Date of Award

Spring 2013

Document Type


Degree Name

Master of Science in Biomedical Engineering - (M.S.)


Biomedical Engineering

First Advisor

Bharat Biswal

Second Advisor

Tara L. Alvarez

Third Advisor

Xin Di


In the past decade the interest in studying the spontaneous low-frequency fluctuations (LFF) in a resting-state brain has steadily grown. By measuring LFF (< 0.08 Hz) in blood-oxygen-level-dependent (BOLD) signals, resting-state functional magnetic resonance imaging (rs-fMRI) has proven to be a powerful tool in exploring brain network connectivity and functionality. Rs-fMRI data can be used to organize the brain into resting state networks (RSNs). In this thesis, rs-fMRI data are used to determine the minimum data acquisition time necessary to detect local intrinsic brain activity as a function of both the amplitude of low frequency fluctuations (ALFF) and the fractional amplitude of low frequency fluctuations (fALFF) in BOLD signals in healthy subjects. The data are obtained from 22 healthy subjects to use as a baseline for future rs-fMRI analysis. Voxel-wise analysis is performed on the whole brain, gray matter volume, and two previously established RSNs: the default mode network (DMN) and the visual system network, for all the subjects in this study.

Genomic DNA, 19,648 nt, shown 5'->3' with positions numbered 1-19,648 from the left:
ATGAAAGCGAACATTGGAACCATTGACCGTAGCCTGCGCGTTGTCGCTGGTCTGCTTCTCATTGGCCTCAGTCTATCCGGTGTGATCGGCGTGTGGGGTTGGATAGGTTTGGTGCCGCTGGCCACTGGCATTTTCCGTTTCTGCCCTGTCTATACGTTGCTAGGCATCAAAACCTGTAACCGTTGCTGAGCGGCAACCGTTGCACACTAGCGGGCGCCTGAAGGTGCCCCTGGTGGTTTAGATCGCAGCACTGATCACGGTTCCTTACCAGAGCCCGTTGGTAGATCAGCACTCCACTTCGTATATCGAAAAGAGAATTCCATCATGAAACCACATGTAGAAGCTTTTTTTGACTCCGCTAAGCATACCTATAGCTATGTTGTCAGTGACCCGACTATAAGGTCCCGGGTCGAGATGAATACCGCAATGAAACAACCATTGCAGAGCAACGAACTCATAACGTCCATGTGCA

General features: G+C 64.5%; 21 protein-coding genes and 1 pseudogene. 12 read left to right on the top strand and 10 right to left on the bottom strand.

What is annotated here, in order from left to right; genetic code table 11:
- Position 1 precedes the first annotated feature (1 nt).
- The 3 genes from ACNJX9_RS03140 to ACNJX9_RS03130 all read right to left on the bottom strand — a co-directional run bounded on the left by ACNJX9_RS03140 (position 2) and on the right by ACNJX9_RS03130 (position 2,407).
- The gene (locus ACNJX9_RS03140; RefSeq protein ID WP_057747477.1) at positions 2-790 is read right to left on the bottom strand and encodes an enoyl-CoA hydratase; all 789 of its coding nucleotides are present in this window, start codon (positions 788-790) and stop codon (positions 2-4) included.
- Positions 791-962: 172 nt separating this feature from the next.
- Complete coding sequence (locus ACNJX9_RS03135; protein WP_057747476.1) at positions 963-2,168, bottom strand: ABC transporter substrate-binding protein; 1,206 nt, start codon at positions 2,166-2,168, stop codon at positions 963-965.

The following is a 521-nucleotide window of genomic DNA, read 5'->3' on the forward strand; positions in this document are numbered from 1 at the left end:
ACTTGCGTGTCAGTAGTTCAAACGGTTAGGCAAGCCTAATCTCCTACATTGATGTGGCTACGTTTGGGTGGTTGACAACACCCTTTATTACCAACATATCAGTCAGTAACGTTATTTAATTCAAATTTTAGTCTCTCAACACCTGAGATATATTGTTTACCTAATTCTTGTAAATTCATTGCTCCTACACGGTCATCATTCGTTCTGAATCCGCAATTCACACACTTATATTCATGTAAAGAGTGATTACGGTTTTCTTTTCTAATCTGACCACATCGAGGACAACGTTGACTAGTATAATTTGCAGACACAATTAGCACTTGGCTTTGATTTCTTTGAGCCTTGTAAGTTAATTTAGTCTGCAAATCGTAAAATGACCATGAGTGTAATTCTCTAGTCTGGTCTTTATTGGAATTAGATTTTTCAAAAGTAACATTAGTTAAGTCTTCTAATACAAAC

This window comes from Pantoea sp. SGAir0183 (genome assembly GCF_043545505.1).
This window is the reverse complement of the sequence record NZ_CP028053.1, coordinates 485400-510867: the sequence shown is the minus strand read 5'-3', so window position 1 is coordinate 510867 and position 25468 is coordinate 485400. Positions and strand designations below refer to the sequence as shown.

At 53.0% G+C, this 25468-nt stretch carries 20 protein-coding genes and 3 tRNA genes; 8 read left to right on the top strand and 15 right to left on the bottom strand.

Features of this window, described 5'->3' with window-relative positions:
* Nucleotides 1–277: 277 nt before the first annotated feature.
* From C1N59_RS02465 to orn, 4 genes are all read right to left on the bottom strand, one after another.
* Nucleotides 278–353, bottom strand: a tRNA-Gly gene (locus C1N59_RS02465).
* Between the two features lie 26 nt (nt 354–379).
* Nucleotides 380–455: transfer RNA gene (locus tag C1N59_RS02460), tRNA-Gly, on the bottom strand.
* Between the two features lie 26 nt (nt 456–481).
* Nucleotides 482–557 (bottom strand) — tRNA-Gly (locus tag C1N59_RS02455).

Pearson’s correlation coefficients (r-values) are calculated from each subject. The entire time series for one subject is divided into 31 subsections and the r-values are calculated between each consecutive subsection in a subject. In total, there are 30 r- values. To better understand what the results mean across subjects and within subjects Fisher transformations are applied to the 30 calculated r-values for each subject to get a normal z-distribution. The mean across 22 subjects’ z-values is calculated for group analysis. In the end, there are 30 mean values. Finally, an exponential curve fit model is calculated across the 22 subjects using the calculated mean values, and an asymptotic growth model is used to detect the minimum data acquisition time required to obtain both ALFF and fALFF of the BOLD signals at rest. The results show that the minimum time required to detect an ALFF and fALFF of the BOLD signals at rest is 12 and 13.33 minutes respectively. Future studies can focus on determining the minimum scanner time using similar analysis for different physiological states of the brain.